Nailed it for the cameras

I read in Fortean Times (“so it must be true”) that a few years back a group of those Philippine Christian worshippers who have themselves nailed to crosses at Easter time were pleased, at first, to see that they’d been joined by a young Japanese man.

Crucifixion season in the Phillippines. More painful than Civil War re-enactments?

Crucifixion season in the Phillippines. As painful as Civil War re-enactments?

He, like them, was dressed in a loincloth, and he had real nine-inch  nails driven through his hands and feet to keep him up there. So they thought he was a Japanese Christian, and he, like them, was there to share an experience with the late Jesus, and thereby acquire some of his holiness.

They wondered a bit, though, about the make-up and the film crew. And they weren’t pleased at all when they discovered that he was a Japanese bondage film star, and he was shooting a porno.

Every action that they took, he took too. The only difference between them was the narrative inside their heads about the meaning of they were doing.

It’s a parable.  

Happily whipping Jesus 2: Mary Magdalene as submissive

This is a sequel to the post Happily whipping Jesus, which was about how some Medieval and later art presented the flagellation of Jesus as a sort of bdsm event, with sexually excited floggers and spectators. For the earlier post, go here.

Mary Magdalene, penitent

Anyway, I was in the Irish National Gallery in Dublin a while ago, staring at a piece of bdsm porn. It was painted towards the end of the of the 19th century. It showed a pretty blonde woman with her eyes turned up.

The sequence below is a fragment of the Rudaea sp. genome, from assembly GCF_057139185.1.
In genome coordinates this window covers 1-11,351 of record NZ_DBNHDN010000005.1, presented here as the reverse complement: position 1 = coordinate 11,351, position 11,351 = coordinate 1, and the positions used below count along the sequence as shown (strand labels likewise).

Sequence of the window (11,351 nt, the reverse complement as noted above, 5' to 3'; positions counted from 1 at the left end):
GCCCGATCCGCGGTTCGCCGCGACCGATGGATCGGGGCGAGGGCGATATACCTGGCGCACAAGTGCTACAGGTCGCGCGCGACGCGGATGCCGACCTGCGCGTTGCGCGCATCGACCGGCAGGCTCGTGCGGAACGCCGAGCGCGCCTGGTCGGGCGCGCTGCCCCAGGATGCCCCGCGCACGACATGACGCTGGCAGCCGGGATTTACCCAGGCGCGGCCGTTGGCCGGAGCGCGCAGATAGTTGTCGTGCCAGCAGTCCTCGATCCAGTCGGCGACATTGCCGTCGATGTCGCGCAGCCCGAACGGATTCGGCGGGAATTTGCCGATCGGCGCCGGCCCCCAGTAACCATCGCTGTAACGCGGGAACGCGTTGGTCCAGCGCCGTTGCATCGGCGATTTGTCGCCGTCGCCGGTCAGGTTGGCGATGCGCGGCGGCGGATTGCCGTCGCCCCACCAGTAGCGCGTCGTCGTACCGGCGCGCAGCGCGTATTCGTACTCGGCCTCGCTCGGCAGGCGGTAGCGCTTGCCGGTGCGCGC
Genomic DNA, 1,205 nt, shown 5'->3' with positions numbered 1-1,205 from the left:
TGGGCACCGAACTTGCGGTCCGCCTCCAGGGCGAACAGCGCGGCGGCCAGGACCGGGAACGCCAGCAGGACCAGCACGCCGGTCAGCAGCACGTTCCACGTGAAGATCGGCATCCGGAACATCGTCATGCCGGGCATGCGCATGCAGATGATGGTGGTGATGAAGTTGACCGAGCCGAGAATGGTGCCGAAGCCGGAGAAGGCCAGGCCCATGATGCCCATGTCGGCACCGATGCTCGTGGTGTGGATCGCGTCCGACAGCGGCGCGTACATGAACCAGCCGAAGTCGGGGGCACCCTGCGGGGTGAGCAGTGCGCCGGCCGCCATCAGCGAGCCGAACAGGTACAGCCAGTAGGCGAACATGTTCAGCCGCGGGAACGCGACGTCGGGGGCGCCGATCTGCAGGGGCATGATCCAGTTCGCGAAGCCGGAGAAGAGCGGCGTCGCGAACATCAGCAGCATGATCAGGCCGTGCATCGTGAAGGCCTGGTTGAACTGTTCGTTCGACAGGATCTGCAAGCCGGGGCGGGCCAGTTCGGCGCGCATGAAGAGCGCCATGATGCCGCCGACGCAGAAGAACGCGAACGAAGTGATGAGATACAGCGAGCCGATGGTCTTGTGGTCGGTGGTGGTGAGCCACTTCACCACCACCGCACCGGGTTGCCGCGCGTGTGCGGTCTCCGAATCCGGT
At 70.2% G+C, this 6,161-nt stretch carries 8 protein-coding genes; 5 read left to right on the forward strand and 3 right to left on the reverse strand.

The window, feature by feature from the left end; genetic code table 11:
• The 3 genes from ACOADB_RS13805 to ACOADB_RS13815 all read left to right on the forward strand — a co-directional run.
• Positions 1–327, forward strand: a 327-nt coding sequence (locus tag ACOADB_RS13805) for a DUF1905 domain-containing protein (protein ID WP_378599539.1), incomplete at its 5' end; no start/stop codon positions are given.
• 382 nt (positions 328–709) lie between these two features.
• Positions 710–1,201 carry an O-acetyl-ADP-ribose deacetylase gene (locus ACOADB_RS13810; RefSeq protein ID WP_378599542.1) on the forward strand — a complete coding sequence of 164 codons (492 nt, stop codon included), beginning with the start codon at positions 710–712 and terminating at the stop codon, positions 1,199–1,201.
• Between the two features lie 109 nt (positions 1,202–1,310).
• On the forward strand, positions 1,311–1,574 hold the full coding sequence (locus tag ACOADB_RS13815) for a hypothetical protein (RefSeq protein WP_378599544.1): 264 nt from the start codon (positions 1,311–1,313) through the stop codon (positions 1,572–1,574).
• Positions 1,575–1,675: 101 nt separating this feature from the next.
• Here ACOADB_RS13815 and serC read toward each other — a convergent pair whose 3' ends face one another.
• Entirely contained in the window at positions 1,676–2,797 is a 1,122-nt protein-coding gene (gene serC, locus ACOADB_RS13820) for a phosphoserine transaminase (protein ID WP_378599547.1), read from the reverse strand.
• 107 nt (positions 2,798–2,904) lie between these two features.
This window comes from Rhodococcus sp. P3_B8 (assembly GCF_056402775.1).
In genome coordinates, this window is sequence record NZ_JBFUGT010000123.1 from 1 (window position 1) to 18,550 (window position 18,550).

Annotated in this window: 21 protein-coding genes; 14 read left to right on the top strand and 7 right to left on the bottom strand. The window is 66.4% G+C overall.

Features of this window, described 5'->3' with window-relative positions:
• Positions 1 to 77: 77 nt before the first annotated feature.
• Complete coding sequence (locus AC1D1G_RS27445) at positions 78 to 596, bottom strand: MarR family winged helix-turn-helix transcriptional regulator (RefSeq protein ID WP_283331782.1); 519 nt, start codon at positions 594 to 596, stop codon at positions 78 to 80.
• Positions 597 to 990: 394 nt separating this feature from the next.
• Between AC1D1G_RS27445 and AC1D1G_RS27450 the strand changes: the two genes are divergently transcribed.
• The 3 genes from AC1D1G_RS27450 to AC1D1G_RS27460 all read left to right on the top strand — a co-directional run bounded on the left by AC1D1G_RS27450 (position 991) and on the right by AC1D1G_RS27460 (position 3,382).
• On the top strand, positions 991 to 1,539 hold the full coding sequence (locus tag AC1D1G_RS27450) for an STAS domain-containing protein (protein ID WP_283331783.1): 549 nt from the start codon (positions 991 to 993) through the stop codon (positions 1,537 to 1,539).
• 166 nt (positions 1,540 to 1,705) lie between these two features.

She’d ripped her own shift so she was bare above the waist, pointing a pair of very nice breasts at the painter, and the ladies and the gentlemen in the gallery where she hung. Unlike a lot of 19th century breasts, hers had nipples, lovingly detailed. She had a multi-thonged whip in her hand, and she’d paused after whipping herself. There were whip marks, red furrows against the plump, creamy white skin of her shoulders.  

She had the soulful expression of a submissive who’s just been soundly punished. She looked thoughtful, grateful and satisfied.

I wasn’t expecting her. She was sexy, and she’d been painted by someone who knew what whip-marks looked like, but more importantly, had seen the facial expressions of someone who’d been whipped, who thought they deserved it, but also found it brought them close to orgasm. She was porn, with the impact of a punch in the solar plexus.

She was Mary Magdalene, the frame said, the companion of Jesus. 

I couldn’t take a photo, and I can’t find a reproduction on the net. But there are plenty of similar images, though that’s the most overtly sexual one I’ve seen.